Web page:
Entrepreneurialism and Jobs

A departure here from my usual posts regarding trusts and estates, but I’m an entrepreneur offering several services and products within three separate entities. The article by Walter Russell Mead to which I’ve linked below hits the nail on the head with regard to the current issues we face in our economy. It’s a long article, so I’ll include the most pertinent quote first, then the link to the article.

“Currently, the American legal and regulatory system is set up to bind as many people to employers as possible. The government wants you to be a wage slave and sets up a regulatory framework that keeps as many of us as possible yoked to bosses and management. The IRS doesn’t like the self-employed, fearing they many conceal income. Banks and credit card companies view such people with suspicion, and it is notoriously difficult for start ups and part time enterprises to have access to formal finance. Many services are hard for the self-employed to get on terms like those made available to employees of large corporations: from health insurance to retirement planning, many things are harder and more expensive for the self-employed. The payroll tax system is brutal: the self-employed pay both the employer and employee halves of Social Security and Medicare taxes, almost 20 percent of income and likely to go higher. Many cities will tack on unincorporated business taxes, mass transit taxes, and other interesting feudal exactions and dues.

“There are other, subtler ways in which the current system favors old style large employers over small firms.  The cost of hiring people can be prohibitively high for small businesses: the paperwork involved in hiring so much as a cleaning person or babysitter can be cumbersome.  Hiring full time workers involves negotiating the requirements for worker compensation, unemployment insurance and much else. The cost of these barriers cannot be calculated: jobs foregone, businesses stifled in their cradles, ideas untested, innovations untried.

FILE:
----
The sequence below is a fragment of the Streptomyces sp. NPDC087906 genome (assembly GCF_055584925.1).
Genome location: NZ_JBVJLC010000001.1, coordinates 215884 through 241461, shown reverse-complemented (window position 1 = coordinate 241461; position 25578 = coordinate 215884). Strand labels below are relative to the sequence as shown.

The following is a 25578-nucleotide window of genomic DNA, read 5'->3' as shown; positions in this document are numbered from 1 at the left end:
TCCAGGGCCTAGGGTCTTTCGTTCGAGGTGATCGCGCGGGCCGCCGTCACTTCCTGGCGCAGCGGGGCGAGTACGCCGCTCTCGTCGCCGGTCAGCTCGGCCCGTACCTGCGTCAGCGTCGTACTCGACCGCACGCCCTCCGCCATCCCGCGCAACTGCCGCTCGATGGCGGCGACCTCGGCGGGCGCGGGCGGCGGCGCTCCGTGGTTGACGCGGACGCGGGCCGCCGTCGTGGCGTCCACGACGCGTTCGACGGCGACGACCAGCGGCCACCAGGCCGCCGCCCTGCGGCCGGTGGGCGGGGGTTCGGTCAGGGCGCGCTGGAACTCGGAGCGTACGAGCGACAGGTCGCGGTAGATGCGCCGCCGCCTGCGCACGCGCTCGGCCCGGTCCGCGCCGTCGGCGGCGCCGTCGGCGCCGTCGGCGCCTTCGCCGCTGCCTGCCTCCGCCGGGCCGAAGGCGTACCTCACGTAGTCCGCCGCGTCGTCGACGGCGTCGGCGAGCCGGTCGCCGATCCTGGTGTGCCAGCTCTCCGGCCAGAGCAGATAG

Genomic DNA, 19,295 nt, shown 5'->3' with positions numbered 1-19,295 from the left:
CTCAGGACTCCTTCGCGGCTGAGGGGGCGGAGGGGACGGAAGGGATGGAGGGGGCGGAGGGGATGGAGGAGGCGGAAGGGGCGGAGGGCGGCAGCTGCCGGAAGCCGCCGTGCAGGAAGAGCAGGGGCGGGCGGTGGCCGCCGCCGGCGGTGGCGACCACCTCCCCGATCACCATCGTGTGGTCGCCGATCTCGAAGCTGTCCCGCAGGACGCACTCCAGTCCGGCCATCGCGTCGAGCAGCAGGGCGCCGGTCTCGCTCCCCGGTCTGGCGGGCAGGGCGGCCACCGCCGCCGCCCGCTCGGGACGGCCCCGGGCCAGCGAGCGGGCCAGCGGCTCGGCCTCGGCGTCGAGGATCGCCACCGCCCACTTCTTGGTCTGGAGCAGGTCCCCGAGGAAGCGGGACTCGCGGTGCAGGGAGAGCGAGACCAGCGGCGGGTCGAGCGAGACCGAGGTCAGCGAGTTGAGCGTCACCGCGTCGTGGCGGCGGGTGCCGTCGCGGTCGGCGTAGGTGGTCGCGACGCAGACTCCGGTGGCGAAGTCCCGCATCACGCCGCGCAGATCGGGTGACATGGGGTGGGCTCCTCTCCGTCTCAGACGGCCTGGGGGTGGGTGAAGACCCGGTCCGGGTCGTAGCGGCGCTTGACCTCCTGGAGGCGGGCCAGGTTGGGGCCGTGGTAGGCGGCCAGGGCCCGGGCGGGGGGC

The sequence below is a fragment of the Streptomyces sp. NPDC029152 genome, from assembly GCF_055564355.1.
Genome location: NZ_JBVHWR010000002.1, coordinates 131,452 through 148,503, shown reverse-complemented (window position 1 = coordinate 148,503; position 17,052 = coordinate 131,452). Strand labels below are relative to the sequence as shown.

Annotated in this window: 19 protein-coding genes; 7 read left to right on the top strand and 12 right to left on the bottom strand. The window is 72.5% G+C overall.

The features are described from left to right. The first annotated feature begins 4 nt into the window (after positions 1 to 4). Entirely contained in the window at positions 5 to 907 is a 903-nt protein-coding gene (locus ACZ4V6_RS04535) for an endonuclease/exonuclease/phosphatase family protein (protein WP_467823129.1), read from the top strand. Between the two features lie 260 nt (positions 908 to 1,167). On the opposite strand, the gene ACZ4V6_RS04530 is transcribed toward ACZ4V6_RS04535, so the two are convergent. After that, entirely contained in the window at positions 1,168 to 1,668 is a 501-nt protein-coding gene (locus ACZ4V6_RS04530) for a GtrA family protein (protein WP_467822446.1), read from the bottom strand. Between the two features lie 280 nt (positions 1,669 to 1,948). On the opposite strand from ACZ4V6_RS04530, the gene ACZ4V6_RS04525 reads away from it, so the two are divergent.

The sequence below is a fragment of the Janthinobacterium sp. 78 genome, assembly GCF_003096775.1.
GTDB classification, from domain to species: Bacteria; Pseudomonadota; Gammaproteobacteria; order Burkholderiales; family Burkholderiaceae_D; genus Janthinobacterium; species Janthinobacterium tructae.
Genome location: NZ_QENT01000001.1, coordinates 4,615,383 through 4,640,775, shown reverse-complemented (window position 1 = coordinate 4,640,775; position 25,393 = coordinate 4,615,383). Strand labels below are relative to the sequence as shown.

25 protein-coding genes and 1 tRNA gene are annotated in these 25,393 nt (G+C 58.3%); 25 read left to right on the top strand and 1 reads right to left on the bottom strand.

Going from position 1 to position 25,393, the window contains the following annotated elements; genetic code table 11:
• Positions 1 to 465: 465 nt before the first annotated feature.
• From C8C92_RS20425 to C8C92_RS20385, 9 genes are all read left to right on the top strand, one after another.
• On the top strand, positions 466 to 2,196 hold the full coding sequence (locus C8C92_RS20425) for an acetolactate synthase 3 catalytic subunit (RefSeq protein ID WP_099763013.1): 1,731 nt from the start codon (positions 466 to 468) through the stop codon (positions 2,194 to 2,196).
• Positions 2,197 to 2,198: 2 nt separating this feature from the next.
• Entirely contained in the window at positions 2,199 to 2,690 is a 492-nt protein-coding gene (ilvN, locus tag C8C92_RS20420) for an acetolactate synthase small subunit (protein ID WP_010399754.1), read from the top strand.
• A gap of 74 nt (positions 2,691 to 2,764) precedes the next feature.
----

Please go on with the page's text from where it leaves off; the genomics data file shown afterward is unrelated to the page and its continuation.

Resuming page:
“In order to create the kind of job and service explosion that can provide better incomes for more Americans going forward, the government needs to shift policy. It must favor the small firm and entrepreneur: the owner-proprietor group needs to become the apple of the government’s eye. Their taxes should be cut; their paperwork burdens drastically reduced; regulations should be rewritten and simplified to meet their needs.”

Beyond Blue 5: Jobs, Jobs, Jobs

About Steve Masterson

Court-appointed Trustee and Personal Representative, providing neutral, third-party, administration of Trusts and Estates; estate planning consultant to families, attorneys, and fiduciaries; and expert witness for trust and estate litigation matters. See my website at www.idahotrustee.com
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